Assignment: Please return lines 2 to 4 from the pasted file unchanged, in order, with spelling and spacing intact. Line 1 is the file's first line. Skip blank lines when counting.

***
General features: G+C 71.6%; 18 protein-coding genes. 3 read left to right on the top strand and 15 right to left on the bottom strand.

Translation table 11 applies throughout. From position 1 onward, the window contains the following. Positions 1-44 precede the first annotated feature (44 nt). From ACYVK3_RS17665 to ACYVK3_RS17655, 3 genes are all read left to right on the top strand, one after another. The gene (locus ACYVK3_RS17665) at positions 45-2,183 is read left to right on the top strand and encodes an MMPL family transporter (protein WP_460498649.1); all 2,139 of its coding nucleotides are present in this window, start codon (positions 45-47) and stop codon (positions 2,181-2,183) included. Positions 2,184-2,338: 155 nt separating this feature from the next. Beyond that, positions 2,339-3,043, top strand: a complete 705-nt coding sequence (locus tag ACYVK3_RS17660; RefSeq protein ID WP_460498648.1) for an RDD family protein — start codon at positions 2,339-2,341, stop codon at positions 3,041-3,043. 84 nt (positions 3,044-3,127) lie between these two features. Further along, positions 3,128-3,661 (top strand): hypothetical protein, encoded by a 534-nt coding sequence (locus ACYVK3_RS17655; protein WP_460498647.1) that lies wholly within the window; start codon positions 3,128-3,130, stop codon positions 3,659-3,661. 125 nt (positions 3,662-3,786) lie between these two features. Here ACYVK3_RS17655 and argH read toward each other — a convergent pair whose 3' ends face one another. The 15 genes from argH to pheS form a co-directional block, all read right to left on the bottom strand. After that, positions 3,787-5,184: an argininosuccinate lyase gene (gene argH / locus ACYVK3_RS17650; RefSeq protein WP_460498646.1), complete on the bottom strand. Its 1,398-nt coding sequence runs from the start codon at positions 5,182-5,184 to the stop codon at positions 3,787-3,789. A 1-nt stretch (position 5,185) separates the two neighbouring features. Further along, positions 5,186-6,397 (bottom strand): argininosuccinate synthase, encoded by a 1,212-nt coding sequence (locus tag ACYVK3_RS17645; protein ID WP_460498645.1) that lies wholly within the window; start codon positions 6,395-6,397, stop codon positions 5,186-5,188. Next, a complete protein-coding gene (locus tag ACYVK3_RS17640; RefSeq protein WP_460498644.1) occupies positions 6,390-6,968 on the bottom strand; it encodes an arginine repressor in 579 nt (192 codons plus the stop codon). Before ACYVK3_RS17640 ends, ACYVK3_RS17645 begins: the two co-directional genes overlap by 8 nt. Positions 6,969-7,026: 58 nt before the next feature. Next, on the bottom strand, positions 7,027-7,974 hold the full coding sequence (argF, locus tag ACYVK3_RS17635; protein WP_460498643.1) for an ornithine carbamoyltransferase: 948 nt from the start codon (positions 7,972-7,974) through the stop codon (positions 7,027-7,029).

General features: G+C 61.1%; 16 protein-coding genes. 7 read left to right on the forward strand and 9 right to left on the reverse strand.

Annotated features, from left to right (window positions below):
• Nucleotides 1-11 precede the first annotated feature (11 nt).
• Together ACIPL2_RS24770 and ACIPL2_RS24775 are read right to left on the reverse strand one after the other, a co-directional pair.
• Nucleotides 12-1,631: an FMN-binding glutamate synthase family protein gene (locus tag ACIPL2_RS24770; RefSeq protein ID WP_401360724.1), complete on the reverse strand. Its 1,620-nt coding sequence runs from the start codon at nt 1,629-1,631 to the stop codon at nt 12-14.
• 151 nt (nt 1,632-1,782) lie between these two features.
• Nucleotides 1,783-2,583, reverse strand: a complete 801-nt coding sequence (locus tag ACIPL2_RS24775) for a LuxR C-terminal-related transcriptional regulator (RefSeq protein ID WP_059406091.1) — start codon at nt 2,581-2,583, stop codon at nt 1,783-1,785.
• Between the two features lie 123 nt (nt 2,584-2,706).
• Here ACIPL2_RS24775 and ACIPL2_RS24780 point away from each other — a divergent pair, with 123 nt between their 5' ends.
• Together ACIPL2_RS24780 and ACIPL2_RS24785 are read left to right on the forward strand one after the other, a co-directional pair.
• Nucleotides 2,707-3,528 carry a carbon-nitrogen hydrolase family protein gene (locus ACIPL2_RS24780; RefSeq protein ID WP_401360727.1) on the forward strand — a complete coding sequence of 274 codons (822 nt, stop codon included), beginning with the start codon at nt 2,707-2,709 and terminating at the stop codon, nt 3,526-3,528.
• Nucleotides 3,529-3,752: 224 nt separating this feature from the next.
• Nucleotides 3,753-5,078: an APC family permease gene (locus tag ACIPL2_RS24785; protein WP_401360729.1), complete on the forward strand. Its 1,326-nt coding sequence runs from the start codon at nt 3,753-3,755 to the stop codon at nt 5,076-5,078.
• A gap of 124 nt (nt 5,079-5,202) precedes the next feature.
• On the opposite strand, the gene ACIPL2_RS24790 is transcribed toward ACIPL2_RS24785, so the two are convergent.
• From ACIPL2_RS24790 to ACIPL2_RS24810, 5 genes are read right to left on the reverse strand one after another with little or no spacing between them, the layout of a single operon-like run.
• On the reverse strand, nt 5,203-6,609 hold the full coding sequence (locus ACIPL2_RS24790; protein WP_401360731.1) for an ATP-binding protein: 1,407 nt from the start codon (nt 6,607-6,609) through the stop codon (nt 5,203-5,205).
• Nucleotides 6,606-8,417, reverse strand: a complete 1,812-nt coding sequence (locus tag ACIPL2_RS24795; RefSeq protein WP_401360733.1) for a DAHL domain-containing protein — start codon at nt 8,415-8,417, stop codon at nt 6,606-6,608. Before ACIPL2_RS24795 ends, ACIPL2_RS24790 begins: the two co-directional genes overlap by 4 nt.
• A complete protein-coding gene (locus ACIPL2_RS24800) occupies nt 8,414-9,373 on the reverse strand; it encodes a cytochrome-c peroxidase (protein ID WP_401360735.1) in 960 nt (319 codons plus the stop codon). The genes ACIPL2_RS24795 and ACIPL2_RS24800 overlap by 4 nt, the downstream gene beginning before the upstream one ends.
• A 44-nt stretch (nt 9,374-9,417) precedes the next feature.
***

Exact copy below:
Translation table 11 applies throughout. From position 1 onward, the window contains the following. Positions 1-44 precede the first annotated feature (44 nt). From ACYVK3_RS17665 to ACYVK3_RS17655, 3 genes are all read left to right on the top strand, one after another. The gene (locus ACYVK3_RS17665) at positions 45-2,183 is read left to right on the top strand and encodes an MMPL family transporter (protein WP_460498649.1); all 2,139 of its coding nucleotides are present in this window, start codon (positions 45-47) and stop codon (positions 2,181-2,183) included. Positions 2,184-2,338: 155 nt separating this feature from the next. Beyond that, positions 2,339-3,043, top strand: a complete 705-nt coding sequence (locus tag ACYVK3_RS17660; RefSeq protein ID WP_460498648.1) for an RDD family protein — start codon at positions 2,339-2,341, stop codon at positions 3,041-3,043. 84 nt (positions 3,044-3,127) lie between these two features. Further along, positions 3,128-3,661 (top strand): hypothetical protein, encoded by a 534-nt coding sequence (locus ACYVK3_RS17655; protein WP_460498647.1) that lies wholly within the window; start codon positions 3,128-3,130, stop codon positions 3,659-3,661. 125 nt (positions 3,662-3,786) lie between these two features. Here ACYVK3_RS17655 and argH read toward each other — a convergent pair whose 3' ends face one another. The 15 genes from argH to pheS form a co-directional block, all read right to left on the bottom strand. After that, positions 3,787-5,184: an argininosuccinate lyase gene (gene argH / locus ACYVK3_RS17650; RefSeq protein WP_460498646.1), complete on the bottom strand. Its 1,398-nt coding sequence runs from the start codon at positions 5,182-5,184 to the stop codon at positions 3,787-3,789. A 1-nt stretch (position 5,185) separates the two neighbouring features. Further along, positions 5,186-6,397 (bottom strand): argininosuccinate synthase, encoded by a 1,212-nt coding sequence (locus tag ACYVK3_RS17645; protein ID WP_460498645.1) that lies wholly within the window; start codon positions 6,395-6,397, stop codon positions 5,186-5,188. Next, a complete protein-coding gene (locus tag ACYVK3_RS17640; RefSeq protein WP_460498644.1) occupies positions 6,390-6,968 on the bottom strand; it encodes an arginine repressor in 579 nt (192 codons plus the stop codon). Before ACYVK3_RS17640 ends, ACYVK3_RS17645 begins: the two co-directional genes overlap by 8 nt. Positions 6,969-7,026: 58 nt before the next feature. Next, on the bottom strand, positions 7,027-7,974 hold the full coding sequence (argF, locus tag ACYVK3_RS17635; protein WP_460498643.1) for an ornithine carbamoyltransferase: 948 nt from the start codon (positions 7,972-7,974) through the stop codon (positions 7,027-7,029).

General features: G+C 61.1%; 16 protein-coding genes. 7 read left to right on the forward strand and 9 right to left on the reverse strand.

Annotated features, from left to right (window positions below):